Torque touts modular approach to T cell manufacturing
- Immuno-oncology startup Torque last week unveiled a modular T cell manufacturing process, dubbed "Slipstream," by which it plans to support its first clinical trial in solid and blood cancers later this year.
- Torque designed Slipstream to be a closed process, with a smaller footprint than how currently on-market T cell therapies are manufactured. The company claims production capacity can be increased quickly, by adding on extra arrays in a "Lego-like fashion."
- The platform will be housed at University of California Davis' Good Manufacturing Practice facility, where it will supply Torque's initial clinical studies. Torque is currently in IND-enabling stages of developing IL-15 primed T cells, as well as lead optimization for other preclinical programs.
While cell therapies have opened up a new approach to treating certain cancers, manufacturing and supply chain remain major hurdles impacting the treatments' development.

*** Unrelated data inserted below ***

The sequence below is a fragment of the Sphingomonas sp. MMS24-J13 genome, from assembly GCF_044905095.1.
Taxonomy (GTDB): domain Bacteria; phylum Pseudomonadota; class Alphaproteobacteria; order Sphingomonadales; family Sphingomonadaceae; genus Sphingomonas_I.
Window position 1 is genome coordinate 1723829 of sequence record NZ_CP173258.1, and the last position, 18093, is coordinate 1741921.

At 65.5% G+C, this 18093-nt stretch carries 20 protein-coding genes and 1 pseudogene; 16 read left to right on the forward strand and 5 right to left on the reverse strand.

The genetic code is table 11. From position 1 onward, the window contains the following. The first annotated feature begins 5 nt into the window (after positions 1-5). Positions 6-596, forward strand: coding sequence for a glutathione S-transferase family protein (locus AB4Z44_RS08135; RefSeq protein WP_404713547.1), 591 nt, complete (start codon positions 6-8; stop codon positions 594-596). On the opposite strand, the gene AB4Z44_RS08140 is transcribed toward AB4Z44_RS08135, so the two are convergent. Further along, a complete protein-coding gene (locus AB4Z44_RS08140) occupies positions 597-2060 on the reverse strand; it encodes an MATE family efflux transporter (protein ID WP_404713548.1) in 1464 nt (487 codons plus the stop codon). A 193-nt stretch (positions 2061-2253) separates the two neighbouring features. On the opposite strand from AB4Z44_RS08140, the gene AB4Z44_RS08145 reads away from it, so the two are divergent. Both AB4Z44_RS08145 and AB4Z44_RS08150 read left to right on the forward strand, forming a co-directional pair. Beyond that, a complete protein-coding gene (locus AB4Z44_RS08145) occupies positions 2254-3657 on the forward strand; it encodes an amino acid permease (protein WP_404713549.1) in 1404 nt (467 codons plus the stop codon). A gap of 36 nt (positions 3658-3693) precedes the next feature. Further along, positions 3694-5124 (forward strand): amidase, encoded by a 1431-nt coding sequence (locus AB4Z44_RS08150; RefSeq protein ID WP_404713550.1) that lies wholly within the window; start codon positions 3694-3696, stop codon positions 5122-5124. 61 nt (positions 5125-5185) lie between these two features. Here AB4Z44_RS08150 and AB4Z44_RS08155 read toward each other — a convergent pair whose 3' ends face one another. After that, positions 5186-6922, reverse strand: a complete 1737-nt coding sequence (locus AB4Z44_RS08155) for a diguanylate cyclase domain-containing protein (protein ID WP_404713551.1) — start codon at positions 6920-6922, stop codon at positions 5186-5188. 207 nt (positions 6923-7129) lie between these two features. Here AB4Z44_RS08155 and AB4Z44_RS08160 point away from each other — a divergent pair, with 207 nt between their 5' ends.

Current cell therapies like CAR-T involve the extraction of patient T cells, which are then transported in carefully managed conditions to a central manufacturing facility. There, genetic engineering techniques are used to modify the T cells to target a specific type of cancer. Production is labor-intensive, and maintaining chains of custody and identity is vital to success.
Torque is approaching things a little differently, both with its "deep-primed" T cell approach and how it plans to produce its therapies.
Slipstream, likened by the startup to "compact factories," can be used centrally in large-scale production sites but potentially in more regional facilities closer to the point-of-care, Torque said.
Gerhard Bauer, who heads up the UC Davis Good Manufacturing Practice lab, also noted that a closed manufacturing system like Torque's Slipstream would reduce contamination risk as well as the overall facility footprint needed for manufacturing.
Larger cell therapy companies, including Gilead and Celgene, are also exploring more automated methods for manufacturing and engineering T cells.
Torque's "deep-priming" platform, meanwhile, is designed to prime and activate T cells against a number of tumor antigens, while also tethering immuno-stimulatory molecules like IL-15 to the immune cells. Unlike CAR-T, there is no genetic engineering involved as Torque uses cells retaining their natural T cell receptor.
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